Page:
Silverton town leaders have released a list of 48 abandoned mines and mine-production sites to be included in a potential Superfund designation. And after hitting a roadblock in January, town officials say they've scheduled an official vote on moving forward for Monday at 4 pm.
According to maps and data released Friday morning, the Superfund site would be called "Bonita Peak Mining District Site" and would include mines across Cement Creek, Animas River and Mineral Creek.
Town officials say the individual sites themselves would be designated as part of the project. This is an important distinction because it means that land tracts near mine sites wouldn't have the Superfund label. That's a key distinction for private land owners who worry about property values.
Silverton's town council and San Juan County Commissioners will discuss the terms of the Superfund project and vote next week on the clean up project. If the Environmental Protection Agency accepts the proposal, it will become a National Priorities List site. That launches an assessment process that could add or remove mines from the project list.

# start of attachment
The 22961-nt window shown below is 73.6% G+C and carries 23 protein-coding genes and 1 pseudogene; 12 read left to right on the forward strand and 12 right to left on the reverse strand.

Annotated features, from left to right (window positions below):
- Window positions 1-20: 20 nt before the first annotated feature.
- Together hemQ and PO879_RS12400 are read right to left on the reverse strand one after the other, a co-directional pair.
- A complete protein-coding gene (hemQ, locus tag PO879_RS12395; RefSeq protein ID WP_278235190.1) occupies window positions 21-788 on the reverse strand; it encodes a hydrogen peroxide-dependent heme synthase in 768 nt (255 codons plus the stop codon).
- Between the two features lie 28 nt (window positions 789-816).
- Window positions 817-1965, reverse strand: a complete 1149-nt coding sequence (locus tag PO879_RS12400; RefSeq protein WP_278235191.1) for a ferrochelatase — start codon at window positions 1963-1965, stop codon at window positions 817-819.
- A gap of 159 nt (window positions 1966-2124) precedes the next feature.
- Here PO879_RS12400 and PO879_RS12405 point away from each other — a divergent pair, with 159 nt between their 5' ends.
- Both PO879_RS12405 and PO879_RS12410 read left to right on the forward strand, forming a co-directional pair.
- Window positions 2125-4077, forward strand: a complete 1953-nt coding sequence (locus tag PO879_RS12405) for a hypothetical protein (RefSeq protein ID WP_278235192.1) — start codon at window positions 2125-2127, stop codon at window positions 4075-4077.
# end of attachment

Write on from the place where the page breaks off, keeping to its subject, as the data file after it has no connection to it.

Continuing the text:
As such, according to the EPA's own documentation, it could take years before actual clean up work begins near Silverton. On average, it takes about six years to evaluate hardrock mining sites on before ground is broken. The EPA says it takes 12 years for "construction completion achievement."